But I knew she would be bored soon enough, as kids most often are these days. In our haste to get to the airport, she wasn’t able to bring her favorite toy, which probably would not have fit in her small backpack anyway. So I espied a magazine in the seat pocket in front of her and took it out for her to read. Turned out to be Forbes magazine.
I thought she would lose interest in it soon enough—I had no glossy magazines with me, and was just reading a newspaper—but Kikay kept on turning the pages, then stopped at some pages, seemingly reading them. I wondered what she was thinking about when her eyes fell on words like gross domestic product, junk bonds, or a stock’s P/E ratio. (Well, we got to start them early, why not?!)
But typically, her eyes would linger the longest at the slick gorgeous ads of high-end clothing and shoe brands. And I thought, “Dear God, not another kikay in the family!”
Kikay has always been the quiet type, I suppose she gets it from her dad, as her mom has an attitude that can’t be mistaken as anything but coming from our side of the family. When Kikay’s visiting, and everyone else is out or I’m busy writing, she plays by herself with her own toys, as she waits for her playmates at the park to come out. She knows how to amuse herself with her coloring books, story books, and, when the TV is switched on, the cartoons.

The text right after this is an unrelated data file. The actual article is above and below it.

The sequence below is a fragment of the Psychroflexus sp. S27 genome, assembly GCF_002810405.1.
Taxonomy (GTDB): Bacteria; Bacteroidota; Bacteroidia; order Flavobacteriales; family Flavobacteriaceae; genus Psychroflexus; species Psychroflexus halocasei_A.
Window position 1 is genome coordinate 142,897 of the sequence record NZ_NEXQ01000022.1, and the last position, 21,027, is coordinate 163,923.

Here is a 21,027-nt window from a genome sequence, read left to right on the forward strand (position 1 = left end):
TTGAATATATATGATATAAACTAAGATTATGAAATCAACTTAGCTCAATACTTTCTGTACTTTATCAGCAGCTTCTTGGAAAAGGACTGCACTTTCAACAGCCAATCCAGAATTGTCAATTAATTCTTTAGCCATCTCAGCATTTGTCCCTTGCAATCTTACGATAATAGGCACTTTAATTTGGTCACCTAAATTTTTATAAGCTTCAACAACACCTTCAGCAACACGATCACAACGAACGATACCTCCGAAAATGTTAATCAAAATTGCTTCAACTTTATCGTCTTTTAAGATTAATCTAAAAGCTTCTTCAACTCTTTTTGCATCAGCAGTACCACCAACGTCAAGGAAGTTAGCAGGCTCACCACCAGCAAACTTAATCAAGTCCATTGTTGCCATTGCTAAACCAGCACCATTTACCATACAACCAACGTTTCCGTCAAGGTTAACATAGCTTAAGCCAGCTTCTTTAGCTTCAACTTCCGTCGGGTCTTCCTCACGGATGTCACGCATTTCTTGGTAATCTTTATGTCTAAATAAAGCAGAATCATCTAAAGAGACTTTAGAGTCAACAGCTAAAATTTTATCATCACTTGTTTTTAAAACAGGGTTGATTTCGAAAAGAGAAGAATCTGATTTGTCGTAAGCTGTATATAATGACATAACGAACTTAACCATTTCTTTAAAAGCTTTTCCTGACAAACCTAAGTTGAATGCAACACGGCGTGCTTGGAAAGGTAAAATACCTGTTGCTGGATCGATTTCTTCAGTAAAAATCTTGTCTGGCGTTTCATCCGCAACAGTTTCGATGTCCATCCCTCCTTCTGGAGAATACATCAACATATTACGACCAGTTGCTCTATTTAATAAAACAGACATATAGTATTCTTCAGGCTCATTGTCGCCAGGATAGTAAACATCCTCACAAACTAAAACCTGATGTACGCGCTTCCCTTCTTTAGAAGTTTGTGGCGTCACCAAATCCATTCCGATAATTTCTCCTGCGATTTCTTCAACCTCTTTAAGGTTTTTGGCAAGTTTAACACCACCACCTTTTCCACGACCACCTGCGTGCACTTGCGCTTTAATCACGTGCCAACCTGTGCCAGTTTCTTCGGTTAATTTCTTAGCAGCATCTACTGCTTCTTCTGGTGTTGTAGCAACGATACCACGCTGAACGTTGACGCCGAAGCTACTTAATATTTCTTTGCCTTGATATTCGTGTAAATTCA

In other words, unlike other children these days who can be such a pain to hang around with, hindi siya mahirap aliwin. And as often as adults do, I was hoping at the back of mind that when Kikay grows older, she would apply the same resourcefulness and self-sufficiency in her work. (Oh, but please, God, don’t make her a corrupt government official!)
Having kids around can be a joy. You observe them and see how they react to other kids or to adults, and more often than not, you marvel at how God is so smart to have created such wonderful creatures. It also gives you hope that perhaps, despite the tremendous amounts of crises the world finds itself in these days, the future is still going to turn out fine.
(Originally published on Dec. 3, 2010. My column, Something Like Life, is out every Friday in the Life section of the BusinessMirror. Photos and images from the Internet.)